Eileen Duffey-Bernt, the nurse at Palumbo Academy, a magnetic school in South Philadelphia with 1,100 students, used to have a nursing assistant one day a week. Now she is alone.
Add COVID-19 responsibilities to the already large stack of work she had, and there are some parts of her job that she just can’t do, said Duffey-Bernt, the school nurse at the year 2021 in Pennsylvania.
“I have enough experience that if I decide I’m not going to follow the letter of the law, I know exactly how far I can get away,” said Duffey-Bernt. âI’m absolutely willing to go the extra mile, but we’re being asked to do two full-time jobs. “
Positive cases of COVID-19 among staff or students require extensive contact tracing and a mountain of documentation, Duffey-Bernt said.
âNone of us are screaming that we want them to close schools; everyone would like schools to be open, âshe said. But a few weeks after the start of the school year, “people look really worn out.”
Supplies are also a problem in some schools. At Penn Alexander, a K-8 in West Philadelphia, school nurse Natanya Gornstein-Talotti has 1Â½ precious boxes of COVID-19 tests. (Each box contains 38 tests.)
âWe don’t have tests, or we share with other nurses; I have to be careful how I use my tests, âsaid Gornstein-Talotti. According to district protocol, a child only needs one symptom out of a list of 20 to be tested, but nurses simply don’t have the resources to test everyone who has a symptom, a- she declared.
Nurses are told to go to district headquarters to collect tests and other supplies, but Gornstein-Talotti can’t find time in his busy day to leave school and head downtown.
School nurses must not only maintain their nursing license, but also obtain and pay for additional training to achieve the educational certification that the state requires of them.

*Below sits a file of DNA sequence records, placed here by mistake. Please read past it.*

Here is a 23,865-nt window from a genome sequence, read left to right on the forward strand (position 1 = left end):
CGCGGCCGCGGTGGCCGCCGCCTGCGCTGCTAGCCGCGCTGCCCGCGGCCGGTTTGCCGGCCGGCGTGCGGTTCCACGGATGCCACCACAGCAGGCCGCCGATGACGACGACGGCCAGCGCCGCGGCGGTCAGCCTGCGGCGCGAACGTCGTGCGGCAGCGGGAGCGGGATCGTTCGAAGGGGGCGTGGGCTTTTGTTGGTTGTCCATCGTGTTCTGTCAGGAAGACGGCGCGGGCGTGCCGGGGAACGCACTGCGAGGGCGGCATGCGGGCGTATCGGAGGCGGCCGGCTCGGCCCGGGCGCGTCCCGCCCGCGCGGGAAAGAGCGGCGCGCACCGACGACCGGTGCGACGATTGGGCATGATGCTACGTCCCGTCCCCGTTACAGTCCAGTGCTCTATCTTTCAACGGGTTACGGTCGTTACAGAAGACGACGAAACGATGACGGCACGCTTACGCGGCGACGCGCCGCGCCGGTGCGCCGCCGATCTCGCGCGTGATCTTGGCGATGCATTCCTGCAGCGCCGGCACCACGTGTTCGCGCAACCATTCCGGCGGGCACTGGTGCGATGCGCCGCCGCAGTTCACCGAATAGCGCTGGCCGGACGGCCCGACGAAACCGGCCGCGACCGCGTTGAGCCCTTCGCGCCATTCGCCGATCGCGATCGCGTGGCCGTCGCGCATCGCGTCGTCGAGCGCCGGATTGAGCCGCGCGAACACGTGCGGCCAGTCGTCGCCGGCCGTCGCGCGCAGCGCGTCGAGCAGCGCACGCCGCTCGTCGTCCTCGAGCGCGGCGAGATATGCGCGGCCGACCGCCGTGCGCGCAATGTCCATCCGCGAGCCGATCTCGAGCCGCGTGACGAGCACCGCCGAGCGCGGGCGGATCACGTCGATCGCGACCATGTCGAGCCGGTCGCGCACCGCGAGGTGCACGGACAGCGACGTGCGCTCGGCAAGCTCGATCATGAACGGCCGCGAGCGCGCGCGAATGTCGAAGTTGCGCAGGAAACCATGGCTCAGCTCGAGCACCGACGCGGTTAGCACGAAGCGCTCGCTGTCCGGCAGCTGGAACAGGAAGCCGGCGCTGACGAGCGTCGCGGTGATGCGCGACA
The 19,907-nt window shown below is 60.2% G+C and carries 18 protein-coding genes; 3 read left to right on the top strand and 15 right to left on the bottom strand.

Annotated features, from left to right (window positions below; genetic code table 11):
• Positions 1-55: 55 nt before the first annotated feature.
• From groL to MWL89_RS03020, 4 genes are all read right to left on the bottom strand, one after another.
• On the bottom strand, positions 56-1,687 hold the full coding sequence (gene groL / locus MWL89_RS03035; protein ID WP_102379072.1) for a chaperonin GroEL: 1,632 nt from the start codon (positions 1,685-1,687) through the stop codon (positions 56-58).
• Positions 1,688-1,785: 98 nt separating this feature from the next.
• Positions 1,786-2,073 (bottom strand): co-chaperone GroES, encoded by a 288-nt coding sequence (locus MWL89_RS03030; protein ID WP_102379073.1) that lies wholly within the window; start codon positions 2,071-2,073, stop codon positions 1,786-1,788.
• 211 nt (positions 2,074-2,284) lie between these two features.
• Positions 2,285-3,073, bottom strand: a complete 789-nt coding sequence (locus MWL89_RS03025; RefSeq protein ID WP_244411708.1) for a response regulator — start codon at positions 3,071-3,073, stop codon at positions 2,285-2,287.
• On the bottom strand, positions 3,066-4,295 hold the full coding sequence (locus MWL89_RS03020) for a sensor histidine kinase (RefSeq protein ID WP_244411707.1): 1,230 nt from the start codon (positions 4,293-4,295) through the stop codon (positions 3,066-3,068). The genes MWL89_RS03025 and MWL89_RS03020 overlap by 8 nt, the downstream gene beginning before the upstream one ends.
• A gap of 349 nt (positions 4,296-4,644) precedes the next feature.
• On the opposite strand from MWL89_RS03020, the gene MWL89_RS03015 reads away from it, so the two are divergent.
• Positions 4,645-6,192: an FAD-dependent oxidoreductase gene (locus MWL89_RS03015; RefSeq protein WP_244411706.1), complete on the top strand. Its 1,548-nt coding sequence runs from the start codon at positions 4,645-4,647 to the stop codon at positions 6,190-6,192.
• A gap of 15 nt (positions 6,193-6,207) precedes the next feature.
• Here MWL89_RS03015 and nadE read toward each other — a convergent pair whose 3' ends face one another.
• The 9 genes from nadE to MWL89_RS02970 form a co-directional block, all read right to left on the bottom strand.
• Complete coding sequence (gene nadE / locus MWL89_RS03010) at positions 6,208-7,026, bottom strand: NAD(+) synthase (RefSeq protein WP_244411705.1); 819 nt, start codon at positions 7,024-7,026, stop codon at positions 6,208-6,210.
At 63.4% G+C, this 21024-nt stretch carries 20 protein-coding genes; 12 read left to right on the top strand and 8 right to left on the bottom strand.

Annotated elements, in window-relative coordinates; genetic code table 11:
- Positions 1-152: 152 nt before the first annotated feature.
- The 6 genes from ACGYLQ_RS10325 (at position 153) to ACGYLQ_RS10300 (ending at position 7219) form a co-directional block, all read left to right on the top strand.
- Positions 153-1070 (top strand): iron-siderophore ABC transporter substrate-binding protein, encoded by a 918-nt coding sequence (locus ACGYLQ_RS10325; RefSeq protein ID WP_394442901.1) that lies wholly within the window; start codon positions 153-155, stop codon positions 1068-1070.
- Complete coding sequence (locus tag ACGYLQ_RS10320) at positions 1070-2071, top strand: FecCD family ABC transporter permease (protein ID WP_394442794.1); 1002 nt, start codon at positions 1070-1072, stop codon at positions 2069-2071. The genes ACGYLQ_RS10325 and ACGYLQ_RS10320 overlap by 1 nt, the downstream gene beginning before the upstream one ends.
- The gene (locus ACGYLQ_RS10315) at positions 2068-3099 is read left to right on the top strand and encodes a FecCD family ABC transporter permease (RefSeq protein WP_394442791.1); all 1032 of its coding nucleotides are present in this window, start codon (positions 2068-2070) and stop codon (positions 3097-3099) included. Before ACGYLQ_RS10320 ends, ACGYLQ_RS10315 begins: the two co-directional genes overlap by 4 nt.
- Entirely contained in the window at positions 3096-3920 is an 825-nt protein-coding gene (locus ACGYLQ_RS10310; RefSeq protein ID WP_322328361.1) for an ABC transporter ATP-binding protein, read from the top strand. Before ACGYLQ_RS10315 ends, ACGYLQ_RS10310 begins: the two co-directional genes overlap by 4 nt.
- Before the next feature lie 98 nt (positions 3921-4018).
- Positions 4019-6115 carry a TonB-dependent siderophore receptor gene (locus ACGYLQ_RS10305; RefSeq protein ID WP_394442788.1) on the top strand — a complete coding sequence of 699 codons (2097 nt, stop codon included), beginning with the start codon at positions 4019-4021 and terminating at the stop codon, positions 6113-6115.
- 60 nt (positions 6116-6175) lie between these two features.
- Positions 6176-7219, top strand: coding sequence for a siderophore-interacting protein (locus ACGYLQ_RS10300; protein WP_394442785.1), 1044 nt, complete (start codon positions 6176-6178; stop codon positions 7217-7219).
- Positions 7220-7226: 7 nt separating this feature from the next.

But “the district doesn’t treat us like we are heroes right now,” Gornstein-Talotti said. “We’ve been pretty neglected.”
Chris Yancer, the school nurse at Mastbaum High, is concerned about the lack of continuity of care in schools with vacant positions. And despite 24 years as a school nurse, she feels overwhelmed.
âMy concern is that if I’m feeling the pressure, I can’t imagine what our new nurses are feeling,â Yancer said. “There just aren’t enough hours in the day to give everyone what they need.”
It’s lonely, high-stakes work, nurses at the school said. And some have had enough.
With the demand for nurses at an all time high, many Philadelphia school nurses are making per diems to supplement their incomes.
âWorking in a hospital during COVID is physically draining and emotionally taxing, but I know I can look left and right and know that there is someone who is in the same boat who will support me,â said a school nurse, who asked not to be identified for fear of reprisal. âAt school, I feel like people treat us like bottomless pits that can be continuously emptied but never filled. I am actively seeking to leave.